“More than anything, Low-Fat Love proves the astonishing talent that Leavy possesses as both a writer and social commentator. This novel manages to synthesize years of research without ever feeling researched, and teaches so much without the reader feeling as if they were being educated. It’s a novel that appeals to multiple audiences, and I know that many of my students, both male and female, recommended this novel to their friends and siblings for the fun enlightenment they gained. In short, read it now. You definitely won’t be disappointed. It manages to be a short, ‘can’t put it down’ book to read on the beach or on a plane, while still inspiring the sort of reflection usually reserved for self-help novels and sociology tomes. A wonderful and inspiring read that I will be using for years to come. Every student should read this book.” – U. Melissa Anyiwo, Ph.D., Director of Diversity Studies and Professor of History and American Studies Curry College
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Paige Michaels comes from the kind of wealth that few experience. The daughter of a notoriously successful banker who wielded great political power, she grew up in an extraordinary world peopled by the leaders of tomorrow. Now one mistake rooted in her past is threatening to unravel her perfect life. After years as a stay-at-home mother in New Jersey, Mollie Johnston convinces her husband to move back to New York, to fulfill her dream of living amid the bright lights. Mollie is uncomfortable in her own body and always worried about how others see her. Once she sees how the other half lives, will she come to see herself and her marriage more clearly? Gwen McAndrews is the ultimate New York socialite, and the envy of those impressed by her grandeur, but is there more than meets the eye? Along with Paige, Mollie and Gwen, a cast of characters’ stories are interwoven into the text—parents, children, care-takers, childhood friends, old lovers and spouses. American Circumstance is a novel about appearance versus reality; how people’s lives and relationships look to others versus how they are experienced, and the complex ways that social class shapes identity and relationships. American Circumstance provides a window into the replication of wealth, power and privilege. Through the protagonist’s work with an international women’s organization the novel is underscored with a narrative about how gender, social class and race intertwine on a global scale, and problems are all relative. There are also strong narratives about how family and friends influence identity and the things we say and don’t say to each other. While fictional, American Circumstance is grounded in autoethnographic observations and more than a decade of teaching and research about gender, class, race, identity and relationships. The novel can be used as supplemental reading in courses that deal with gender, social class, power, family systems, relational communication, intimate relationships and/or identity, or it can be read entirely for pleasure.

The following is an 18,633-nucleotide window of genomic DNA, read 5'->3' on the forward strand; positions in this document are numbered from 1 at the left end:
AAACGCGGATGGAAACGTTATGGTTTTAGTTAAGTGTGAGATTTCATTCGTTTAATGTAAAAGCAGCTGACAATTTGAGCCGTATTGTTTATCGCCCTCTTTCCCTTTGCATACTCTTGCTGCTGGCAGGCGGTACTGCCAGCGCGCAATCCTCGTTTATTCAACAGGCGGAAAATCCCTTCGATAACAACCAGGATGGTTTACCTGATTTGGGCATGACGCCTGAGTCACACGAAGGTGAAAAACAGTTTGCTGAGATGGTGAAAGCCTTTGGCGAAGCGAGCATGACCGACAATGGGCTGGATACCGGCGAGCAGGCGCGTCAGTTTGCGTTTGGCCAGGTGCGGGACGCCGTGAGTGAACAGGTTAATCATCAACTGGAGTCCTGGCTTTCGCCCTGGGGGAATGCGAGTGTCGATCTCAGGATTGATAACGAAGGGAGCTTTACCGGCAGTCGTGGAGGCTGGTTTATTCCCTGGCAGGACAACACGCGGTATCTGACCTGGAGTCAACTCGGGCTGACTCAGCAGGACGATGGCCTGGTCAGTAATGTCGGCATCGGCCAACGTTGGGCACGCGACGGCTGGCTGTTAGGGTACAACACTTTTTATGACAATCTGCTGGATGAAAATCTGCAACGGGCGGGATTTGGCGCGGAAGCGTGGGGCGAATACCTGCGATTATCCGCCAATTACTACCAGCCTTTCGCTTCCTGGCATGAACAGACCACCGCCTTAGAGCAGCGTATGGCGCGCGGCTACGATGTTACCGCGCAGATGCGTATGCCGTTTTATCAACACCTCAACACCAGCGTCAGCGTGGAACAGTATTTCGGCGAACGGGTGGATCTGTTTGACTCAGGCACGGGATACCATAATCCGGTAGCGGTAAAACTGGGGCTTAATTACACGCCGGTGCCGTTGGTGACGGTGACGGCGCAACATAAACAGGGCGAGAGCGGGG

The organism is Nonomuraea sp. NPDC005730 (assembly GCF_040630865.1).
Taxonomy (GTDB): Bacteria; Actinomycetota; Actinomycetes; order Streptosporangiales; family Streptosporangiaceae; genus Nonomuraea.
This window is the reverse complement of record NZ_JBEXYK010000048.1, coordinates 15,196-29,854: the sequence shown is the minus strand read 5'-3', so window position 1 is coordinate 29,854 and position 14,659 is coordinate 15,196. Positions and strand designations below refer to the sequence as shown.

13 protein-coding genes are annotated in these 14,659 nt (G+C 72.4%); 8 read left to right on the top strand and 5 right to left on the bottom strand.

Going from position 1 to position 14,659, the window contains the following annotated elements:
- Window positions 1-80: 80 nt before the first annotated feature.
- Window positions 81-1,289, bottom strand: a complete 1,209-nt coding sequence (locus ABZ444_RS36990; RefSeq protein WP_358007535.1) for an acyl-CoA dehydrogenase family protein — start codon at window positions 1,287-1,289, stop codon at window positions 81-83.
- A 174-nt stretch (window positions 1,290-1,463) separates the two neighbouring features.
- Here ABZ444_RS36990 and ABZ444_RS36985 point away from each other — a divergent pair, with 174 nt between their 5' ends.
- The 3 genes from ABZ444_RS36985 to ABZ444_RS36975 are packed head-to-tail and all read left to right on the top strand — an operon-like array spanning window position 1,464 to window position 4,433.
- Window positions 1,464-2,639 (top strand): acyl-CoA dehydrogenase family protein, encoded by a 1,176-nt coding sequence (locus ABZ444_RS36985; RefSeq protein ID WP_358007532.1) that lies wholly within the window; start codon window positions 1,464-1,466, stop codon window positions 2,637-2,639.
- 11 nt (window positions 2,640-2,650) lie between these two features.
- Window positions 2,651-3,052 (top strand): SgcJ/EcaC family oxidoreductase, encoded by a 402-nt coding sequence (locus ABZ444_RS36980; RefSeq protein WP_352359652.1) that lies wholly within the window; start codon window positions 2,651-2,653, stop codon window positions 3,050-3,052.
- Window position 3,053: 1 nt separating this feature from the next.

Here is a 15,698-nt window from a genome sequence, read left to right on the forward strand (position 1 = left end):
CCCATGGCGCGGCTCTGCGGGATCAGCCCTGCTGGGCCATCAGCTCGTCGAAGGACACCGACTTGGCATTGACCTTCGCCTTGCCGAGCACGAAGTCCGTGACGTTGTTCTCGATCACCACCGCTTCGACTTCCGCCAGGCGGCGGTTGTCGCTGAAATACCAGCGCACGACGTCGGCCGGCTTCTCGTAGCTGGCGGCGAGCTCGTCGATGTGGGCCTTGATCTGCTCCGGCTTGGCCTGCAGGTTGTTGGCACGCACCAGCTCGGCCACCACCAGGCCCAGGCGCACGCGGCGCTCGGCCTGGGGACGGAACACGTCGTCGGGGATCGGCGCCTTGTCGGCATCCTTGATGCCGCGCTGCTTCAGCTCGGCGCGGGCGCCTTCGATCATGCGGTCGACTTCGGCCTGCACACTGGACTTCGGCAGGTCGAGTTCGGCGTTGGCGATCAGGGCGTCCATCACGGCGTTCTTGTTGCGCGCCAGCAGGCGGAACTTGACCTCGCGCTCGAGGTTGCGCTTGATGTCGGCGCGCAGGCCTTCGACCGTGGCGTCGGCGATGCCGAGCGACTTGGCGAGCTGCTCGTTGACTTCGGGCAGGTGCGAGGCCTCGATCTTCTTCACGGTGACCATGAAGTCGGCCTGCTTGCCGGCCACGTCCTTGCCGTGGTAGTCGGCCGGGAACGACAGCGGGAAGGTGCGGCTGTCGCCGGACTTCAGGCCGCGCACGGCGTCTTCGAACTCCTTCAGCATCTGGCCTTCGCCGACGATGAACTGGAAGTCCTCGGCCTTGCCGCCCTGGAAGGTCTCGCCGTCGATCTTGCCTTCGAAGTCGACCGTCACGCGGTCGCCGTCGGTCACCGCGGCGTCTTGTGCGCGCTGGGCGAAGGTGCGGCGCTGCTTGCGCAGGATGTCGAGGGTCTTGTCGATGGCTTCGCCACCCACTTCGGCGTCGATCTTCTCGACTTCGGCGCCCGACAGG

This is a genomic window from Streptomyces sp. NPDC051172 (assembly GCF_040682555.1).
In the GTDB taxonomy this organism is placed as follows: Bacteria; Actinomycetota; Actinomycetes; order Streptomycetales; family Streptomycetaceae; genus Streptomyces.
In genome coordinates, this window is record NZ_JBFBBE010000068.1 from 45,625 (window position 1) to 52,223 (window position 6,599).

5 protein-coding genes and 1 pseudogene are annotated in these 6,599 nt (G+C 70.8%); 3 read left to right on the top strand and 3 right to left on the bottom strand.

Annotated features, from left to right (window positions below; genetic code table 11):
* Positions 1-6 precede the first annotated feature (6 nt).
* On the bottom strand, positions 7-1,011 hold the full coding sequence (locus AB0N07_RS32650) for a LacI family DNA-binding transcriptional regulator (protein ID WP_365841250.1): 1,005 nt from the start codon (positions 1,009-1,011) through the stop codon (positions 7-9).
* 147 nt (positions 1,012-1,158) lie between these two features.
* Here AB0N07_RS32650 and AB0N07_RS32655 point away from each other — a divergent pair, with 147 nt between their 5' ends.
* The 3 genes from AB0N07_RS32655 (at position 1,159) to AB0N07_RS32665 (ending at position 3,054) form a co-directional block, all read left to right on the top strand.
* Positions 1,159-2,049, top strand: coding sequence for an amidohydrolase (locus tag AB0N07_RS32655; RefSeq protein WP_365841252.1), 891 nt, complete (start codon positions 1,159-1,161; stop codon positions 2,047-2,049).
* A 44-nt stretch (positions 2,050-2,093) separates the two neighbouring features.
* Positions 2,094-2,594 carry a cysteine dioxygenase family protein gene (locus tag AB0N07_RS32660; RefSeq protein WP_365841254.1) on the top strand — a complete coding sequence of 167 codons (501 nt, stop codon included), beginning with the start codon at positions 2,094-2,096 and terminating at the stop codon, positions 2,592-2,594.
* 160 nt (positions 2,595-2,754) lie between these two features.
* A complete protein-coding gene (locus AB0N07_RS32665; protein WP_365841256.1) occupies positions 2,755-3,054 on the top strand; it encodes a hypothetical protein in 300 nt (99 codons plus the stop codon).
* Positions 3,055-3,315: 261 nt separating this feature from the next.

“American Circumstance kept me up! I couldn’t put it down. I wanted to see how the characters’ lives untangled. I loved how Leavy challenged my cultural assumptions. This book would be great to teach. Students will have a lot to talk about as they discover a ‘sociology of everyday life’ embedded in the fiction.” — Professor Laurel Richardson, The Ohio State University
“American Circumstance had me hooked from page one. Patricia Leavy creates a compelling, enthralling world that beautifully illustrates what real love and partnership truly is while challenging our assumptions and pushing us to look at our own relationships. Expertly crafted and engagingly drawn. Pick this book up!” – Amy Leigh Mercree, author of The Spiritual Girl’s Guide to Dating: Your Enlightened Path to Love, Sex & Soul Mates and The Wonderborn Witches
“This one is a real page-turner. Just when you think you know what’s going on, it turns out that events aren’t at all what they seem.” — Professor Eve Spangler, Boston College
“Recently, I read Patricia Leavy’s novel American Circumstance. It is wonderful! The characters and story invite you into a world that is both familiar and unfamiliar. While many urgent social issues are raised for thoughtful consideration, the heart of the novel pulses with the experiences and emotions of three women who, while marked by many differences, all share a commitment to living hopefully in love. I thoroughly enjoyed the whole novel–from the first inviting words to the exquisitely poignant conclusion. Highly recommended!!” — Professor and Poet, Carl Leggo, University of British Columbia
PEN/Faulker Award in Fiction 2014
The Mirra Komarovsky Award for the Outstanding Sociology Book of the Year 2014 the Eastern Sociological Society
Outstanding Book of the Year 2014 International Congress of Qualitative Inquiry